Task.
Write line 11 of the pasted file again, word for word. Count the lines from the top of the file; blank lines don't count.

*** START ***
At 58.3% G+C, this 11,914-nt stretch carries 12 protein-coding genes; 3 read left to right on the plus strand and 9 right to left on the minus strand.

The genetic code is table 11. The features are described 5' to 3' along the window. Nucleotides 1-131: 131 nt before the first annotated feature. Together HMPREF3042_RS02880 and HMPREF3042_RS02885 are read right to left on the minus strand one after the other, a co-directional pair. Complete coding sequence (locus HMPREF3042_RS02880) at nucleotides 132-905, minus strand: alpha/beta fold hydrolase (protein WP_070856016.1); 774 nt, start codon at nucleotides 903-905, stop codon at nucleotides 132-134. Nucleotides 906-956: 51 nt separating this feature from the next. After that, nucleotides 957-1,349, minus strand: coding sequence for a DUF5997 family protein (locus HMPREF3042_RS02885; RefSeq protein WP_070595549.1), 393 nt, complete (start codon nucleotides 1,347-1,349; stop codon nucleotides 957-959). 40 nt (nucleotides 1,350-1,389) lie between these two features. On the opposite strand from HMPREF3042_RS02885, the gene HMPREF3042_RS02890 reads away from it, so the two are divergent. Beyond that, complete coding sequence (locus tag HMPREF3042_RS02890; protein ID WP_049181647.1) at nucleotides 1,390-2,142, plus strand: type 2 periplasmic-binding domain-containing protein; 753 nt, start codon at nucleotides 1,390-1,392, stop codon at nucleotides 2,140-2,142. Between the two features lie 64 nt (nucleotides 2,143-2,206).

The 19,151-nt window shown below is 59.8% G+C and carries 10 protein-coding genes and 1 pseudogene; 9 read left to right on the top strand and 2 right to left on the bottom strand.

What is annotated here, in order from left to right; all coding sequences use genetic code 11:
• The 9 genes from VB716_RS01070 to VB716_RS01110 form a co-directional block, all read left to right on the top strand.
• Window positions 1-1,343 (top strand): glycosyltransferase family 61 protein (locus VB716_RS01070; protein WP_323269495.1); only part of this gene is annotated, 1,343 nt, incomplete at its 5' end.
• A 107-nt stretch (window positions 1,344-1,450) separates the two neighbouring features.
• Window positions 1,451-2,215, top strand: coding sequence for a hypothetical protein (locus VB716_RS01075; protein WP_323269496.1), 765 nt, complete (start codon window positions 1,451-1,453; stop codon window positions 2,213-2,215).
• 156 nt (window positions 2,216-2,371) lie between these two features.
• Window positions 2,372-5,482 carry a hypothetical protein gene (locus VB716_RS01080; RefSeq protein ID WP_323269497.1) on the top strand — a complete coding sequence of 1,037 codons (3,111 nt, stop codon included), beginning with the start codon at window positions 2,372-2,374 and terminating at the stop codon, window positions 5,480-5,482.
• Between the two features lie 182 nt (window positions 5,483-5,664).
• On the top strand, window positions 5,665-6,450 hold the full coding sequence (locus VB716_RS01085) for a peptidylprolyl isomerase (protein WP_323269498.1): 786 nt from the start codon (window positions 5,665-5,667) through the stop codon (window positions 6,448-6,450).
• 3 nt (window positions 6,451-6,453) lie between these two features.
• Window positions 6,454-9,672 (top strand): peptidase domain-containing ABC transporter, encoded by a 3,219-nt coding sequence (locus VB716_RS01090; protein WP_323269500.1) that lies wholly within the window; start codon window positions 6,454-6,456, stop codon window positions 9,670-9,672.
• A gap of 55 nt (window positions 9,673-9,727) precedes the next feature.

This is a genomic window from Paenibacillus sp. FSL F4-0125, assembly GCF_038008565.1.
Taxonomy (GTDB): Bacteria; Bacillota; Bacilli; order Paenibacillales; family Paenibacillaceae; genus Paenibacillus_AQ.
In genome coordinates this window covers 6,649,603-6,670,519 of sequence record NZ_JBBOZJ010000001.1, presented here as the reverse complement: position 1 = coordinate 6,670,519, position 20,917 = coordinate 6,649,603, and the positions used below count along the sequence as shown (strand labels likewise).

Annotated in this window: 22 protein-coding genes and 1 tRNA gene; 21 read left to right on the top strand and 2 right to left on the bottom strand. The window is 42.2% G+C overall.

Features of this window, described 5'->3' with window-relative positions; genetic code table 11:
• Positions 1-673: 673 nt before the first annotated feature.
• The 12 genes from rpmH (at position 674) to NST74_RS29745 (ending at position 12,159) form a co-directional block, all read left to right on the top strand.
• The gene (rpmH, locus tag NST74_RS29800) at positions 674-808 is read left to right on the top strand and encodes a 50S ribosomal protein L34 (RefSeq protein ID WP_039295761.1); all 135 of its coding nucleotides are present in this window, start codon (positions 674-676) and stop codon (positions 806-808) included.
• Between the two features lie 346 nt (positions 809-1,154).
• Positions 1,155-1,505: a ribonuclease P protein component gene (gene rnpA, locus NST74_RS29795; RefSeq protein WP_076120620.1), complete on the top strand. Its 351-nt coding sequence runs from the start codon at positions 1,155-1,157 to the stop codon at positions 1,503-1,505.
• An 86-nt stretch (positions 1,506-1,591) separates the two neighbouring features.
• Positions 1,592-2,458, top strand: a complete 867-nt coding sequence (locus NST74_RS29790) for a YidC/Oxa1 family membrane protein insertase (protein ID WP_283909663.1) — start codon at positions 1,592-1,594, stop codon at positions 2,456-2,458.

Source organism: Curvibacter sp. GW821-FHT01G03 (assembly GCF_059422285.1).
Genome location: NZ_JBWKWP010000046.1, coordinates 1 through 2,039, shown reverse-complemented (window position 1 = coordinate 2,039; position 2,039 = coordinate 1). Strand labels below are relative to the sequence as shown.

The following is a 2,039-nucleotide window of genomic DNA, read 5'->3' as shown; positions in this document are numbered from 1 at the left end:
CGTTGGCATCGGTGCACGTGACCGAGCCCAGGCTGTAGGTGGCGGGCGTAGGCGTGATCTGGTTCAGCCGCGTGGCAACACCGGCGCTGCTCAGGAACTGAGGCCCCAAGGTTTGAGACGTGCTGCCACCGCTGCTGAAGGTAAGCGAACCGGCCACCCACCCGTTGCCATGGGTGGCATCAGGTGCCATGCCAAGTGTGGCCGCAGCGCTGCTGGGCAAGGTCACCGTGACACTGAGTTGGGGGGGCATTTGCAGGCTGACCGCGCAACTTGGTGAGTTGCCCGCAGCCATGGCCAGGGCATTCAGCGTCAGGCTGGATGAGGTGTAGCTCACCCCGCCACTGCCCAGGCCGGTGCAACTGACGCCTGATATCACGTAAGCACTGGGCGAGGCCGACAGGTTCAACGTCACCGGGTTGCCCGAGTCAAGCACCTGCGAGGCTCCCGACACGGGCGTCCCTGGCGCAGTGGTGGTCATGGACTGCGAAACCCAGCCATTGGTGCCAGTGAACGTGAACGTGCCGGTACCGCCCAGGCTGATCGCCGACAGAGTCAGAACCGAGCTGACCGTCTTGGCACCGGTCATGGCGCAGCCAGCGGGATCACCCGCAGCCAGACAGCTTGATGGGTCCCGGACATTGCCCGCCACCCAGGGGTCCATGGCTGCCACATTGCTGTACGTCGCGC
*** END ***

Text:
• Between the two features lie 182 nt (window positions 5,483-5,664).